*On November 12, the Arapahoe County Sheriff’s Office received an email from a parent praising Deputy Ben Sadler for fixing dozens of American flags that had fallen down during a blizzard at Grandview High School. Read the email.
Why he did it
The deputy, the blizzard and the fallen flags
On Veterans Day, biting snow cut sideways and ice hugged the ground. The temperature shivered around 10-degrees. At 5:00 a.m., Arapahoe County Sheriff’s Deputy Ben Sadler was about to get off the night shift. He knew it would be a tough ride home for his co-workers. So Ben got out his scraper and began attacking the ice on their windshields. A few other deputies joined in to help. While they cleared the cars, one of them mentioned that Grandview High School had placed about 40 American flags along the road for Veterans Day. Ben, a former high school teacher and son of a Vietnam vet, decided to go see it. But it wasn’t a good sight.
In the battle with winter, the sleet ripped flags from their poles and snow buried them. Some flags drooped upside down. The deputy parked his car, flipped on his lights and got out to fix them. The best he could do was rig them up with tape and a spare boot string. An hour later, Ben knew none of his repairs would last. When he got off work, he drove back to the school in his own car with tools.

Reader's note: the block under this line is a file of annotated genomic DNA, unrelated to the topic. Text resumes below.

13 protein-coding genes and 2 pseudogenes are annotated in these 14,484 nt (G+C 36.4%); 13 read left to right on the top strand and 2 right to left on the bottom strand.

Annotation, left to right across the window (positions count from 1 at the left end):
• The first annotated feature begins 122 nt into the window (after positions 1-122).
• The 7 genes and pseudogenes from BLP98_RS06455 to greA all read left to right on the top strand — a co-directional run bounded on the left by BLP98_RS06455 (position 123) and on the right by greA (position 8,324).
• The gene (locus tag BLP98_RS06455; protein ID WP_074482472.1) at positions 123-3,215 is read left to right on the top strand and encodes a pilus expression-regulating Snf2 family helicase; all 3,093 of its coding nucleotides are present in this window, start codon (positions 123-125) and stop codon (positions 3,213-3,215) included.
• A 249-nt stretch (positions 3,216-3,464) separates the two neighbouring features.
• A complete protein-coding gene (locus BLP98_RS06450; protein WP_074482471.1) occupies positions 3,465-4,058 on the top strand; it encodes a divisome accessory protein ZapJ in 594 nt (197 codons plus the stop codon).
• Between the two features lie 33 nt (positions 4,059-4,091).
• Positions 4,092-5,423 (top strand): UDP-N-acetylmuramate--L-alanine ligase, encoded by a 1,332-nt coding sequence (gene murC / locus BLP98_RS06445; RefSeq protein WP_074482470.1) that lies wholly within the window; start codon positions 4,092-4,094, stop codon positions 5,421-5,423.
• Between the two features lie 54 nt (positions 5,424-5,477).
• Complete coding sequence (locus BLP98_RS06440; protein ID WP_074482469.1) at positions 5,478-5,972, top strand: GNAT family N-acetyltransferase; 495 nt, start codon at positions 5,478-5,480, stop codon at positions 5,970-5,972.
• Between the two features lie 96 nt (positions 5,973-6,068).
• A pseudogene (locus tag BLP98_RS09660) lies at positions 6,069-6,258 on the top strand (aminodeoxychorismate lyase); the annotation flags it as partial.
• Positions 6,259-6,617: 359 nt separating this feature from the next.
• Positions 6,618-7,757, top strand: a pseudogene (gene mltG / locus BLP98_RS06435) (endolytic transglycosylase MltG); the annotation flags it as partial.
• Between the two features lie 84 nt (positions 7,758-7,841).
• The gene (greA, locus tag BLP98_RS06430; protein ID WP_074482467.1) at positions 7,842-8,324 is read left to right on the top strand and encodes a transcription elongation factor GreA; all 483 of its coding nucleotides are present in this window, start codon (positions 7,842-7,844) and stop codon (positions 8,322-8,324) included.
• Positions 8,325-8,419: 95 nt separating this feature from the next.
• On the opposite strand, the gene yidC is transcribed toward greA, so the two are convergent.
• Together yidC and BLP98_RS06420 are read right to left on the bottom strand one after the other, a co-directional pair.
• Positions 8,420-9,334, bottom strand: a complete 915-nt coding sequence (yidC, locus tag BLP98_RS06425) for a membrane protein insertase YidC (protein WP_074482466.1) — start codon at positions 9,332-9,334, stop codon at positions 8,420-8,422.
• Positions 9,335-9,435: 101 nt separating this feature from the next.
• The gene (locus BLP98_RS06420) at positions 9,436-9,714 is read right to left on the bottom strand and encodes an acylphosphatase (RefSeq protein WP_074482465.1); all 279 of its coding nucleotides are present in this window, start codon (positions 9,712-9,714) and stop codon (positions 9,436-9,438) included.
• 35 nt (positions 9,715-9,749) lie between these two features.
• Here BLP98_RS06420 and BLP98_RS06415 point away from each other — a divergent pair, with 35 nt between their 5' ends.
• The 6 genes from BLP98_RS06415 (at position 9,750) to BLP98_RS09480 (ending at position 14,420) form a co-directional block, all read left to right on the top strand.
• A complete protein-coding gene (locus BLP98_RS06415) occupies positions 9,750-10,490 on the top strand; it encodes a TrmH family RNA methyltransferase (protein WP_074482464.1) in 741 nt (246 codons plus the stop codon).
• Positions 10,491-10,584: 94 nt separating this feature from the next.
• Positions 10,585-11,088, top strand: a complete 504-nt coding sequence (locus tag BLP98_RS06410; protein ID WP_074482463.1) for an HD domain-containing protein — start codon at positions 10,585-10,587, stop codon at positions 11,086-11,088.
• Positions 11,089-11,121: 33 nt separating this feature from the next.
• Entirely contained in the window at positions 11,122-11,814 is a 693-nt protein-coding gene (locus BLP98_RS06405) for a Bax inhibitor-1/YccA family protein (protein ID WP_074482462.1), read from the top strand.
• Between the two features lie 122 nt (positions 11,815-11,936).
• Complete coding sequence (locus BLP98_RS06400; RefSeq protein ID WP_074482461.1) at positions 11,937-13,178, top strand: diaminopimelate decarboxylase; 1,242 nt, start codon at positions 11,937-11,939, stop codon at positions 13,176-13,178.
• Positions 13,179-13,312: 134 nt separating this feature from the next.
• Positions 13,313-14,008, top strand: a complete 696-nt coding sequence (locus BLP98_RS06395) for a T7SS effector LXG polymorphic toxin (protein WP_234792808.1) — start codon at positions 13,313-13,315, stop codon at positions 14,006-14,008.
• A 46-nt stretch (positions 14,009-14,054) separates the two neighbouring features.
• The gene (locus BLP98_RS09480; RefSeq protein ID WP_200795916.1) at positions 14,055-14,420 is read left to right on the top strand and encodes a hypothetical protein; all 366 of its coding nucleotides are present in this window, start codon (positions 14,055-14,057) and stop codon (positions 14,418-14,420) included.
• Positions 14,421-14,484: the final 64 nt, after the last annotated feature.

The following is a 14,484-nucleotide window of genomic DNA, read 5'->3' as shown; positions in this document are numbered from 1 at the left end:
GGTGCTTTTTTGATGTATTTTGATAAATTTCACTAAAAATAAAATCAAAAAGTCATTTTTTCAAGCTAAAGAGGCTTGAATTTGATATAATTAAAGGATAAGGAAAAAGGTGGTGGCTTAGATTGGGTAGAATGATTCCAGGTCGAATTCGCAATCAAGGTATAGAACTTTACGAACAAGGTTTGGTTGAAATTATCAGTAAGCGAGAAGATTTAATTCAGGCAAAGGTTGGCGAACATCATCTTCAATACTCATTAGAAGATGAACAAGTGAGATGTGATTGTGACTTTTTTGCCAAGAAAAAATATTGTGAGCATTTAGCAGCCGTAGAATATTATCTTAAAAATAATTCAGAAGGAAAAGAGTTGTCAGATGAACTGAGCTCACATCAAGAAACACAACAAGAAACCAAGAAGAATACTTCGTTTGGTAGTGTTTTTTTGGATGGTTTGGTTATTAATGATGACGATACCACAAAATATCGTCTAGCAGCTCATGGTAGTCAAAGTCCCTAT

Ben worked for another hour in the penetrating cold securing the flags with zip ties, pliers and a breaching hammer normally used to break down doors. A parent stopped to ask why Ben was fixing them. After all, the school isn't in Arapahoe County and Ben doesn't have kids. He told her it was his way to thank Grandview High for teaching students about patriotism and for recognizing veterans. Besides, he said, it's the right thing to do.
"The reality is, I picked up flags. My father was a prisoner of war in Vietnam and tortured. Other veterans sacrificed their lives. If they can go through that, I can pick up some flags." - Deputy Ben Sadler
From the outside it looks like Ben has had the perfect life. He married his college sweetheart, works his dream job and lives in a beautiful home. Ben holds a college degree and speaks four languages. But in the beginning, he had nothing.